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>> just to will back off of that, it's no secret that there are social, economic issues that basically come with the territory. it's the nature of the regime and why you have this between state and society. but why did the matter, even though the scale is but a touch smaller, why they matter is because it's the social base of the regime revolting. these are the people the regime did not always have to apply with money or force. they were expected to show up. they're expected to chant death to america. when you can't get your social base to revolt it's us problem to the regime. that exposes basically the authoritarian nation and the military structure of what was once the clerical regime.
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there's that moment happening in the islamic republic to be aware of. the way you see it in the social classes coming out after january february use of the women's movement and then escalating in february taking off the he for jobs, the drying up the rivers, all the way through april and may, these are the people who bankrolled the revolution. there's always been an alliance between the clergy and the bazaar, when you have bazaar is watching on the parliament, chanting the same slogans that what you and i were chanting in 2009 then you realize it's in trouble. the place to keep your eye on is not society.
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society is gravitationally pulled away from the regime in a way it will not be reparable. what you need to look at in 2019 with the sanctions as security forces. and how the regime crumbled and apply the framework here. so, what security forces are defecting. why are they deploying here, why they deploying law-enforcement hearing vigilantes here? what is it tell you about the trust and security forces? please will be on the front line. it's up to them to decide. >> i think as the economic pie strings the regime is turning next to each other. there is a theory that there would be a rally around the sanctions and a number of operas were written about it.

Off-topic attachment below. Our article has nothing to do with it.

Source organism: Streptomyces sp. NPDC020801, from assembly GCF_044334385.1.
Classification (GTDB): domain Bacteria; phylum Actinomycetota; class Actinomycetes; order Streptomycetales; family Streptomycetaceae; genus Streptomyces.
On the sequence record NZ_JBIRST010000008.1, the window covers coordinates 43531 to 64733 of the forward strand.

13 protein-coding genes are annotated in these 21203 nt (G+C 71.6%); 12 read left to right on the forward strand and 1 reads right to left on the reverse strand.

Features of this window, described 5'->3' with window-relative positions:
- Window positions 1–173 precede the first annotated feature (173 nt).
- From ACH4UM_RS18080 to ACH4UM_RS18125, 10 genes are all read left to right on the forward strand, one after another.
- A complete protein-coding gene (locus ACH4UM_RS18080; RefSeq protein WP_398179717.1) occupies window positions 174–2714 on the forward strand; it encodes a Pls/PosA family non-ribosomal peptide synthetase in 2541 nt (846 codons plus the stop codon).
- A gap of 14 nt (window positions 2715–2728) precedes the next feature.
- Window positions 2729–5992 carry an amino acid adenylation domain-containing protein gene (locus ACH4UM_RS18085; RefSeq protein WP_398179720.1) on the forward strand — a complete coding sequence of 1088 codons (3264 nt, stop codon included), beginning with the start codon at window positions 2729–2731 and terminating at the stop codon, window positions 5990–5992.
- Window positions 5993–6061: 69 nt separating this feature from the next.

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but clearly we are seeing exactly the opposite of that. not only is not everybody rallying around the flag, there turning to the regime increasingly as the regime fights against itself. so even if the regime cannot unify on the issue of how to resist, i don't think the expected control of population for that much longer. we haven't seen major defections from the regime. i think since december there's been an expectation in iran and outside iran that something major would happen that would just turn things around completely. that hasn't happened.